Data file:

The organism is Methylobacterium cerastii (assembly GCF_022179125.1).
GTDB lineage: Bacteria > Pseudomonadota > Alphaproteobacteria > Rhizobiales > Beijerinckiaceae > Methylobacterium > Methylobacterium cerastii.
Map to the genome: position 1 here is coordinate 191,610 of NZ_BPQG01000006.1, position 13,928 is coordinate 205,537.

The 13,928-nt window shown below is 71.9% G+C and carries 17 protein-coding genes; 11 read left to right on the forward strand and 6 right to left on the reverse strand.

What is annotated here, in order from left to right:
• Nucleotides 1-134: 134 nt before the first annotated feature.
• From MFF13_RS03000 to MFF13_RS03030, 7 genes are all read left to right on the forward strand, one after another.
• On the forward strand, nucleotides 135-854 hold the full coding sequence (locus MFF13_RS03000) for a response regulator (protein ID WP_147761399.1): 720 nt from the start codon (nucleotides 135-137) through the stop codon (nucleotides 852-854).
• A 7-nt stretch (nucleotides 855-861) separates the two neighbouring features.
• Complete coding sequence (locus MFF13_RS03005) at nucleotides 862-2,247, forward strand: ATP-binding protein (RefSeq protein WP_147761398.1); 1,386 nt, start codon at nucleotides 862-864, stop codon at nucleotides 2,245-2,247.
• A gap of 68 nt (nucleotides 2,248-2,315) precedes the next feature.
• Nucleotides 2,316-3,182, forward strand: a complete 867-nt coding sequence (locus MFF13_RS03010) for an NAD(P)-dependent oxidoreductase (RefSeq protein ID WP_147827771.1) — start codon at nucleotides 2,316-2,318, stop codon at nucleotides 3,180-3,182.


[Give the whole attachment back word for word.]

The organism is Methylobacterium cerastii (assembly GCF_022179125.1).
GTDB lineage: Bacteria > Pseudomonadota > Alphaproteobacteria > Rhizobiales > Beijerinckiaceae > Methylobacterium > Methylobacterium cerastii.
Map to the genome: position 1 here is coordinate 191,610 of NZ_BPQG01000006.1, position 13,928 is coordinate 205,537.

The 13,928-nt window shown below is 71.9% G+C and carries 17 protein-coding genes; 11 read left to right on the forward strand and 6 right to left on the reverse strand.

What is annotated here, in order from left to right:
• Nucleotides 1-134: 134 nt before the first annotated feature.
• From MFF13_RS03000 to MFF13_RS03030, 7 genes are all read left to right on the forward strand, one after another.
• On the forward strand, nucleotides 135-854 hold the full coding sequence (locus MFF13_RS03000) for a response regulator (protein ID WP_147761399.1): 720 nt from the start codon (nucleotides 135-137) through the stop codon (nucleotides 852-854).
• A 7-nt stretch (nucleotides 855-861) separates the two neighbouring features.
• Complete coding sequence (locus MFF13_RS03005) at nucleotides 862-2,247, forward strand: ATP-binding protein (RefSeq protein WP_147761398.1); 1,386 nt, start codon at nucleotides 862-864, stop codon at nucleotides 2,245-2,247.
• A gap of 68 nt (nucleotides 2,248-2,315) precedes the next feature.
• Nucleotides 2,316-3,182, forward strand: a complete 867-nt coding sequence (locus MFF13_RS03010) for an NAD(P)-dependent oxidoreductase (RefSeq protein ID WP_147827771.1) — start codon at nucleotides 2,316-2,318, stop codon at nucleotides 3,180-3,182.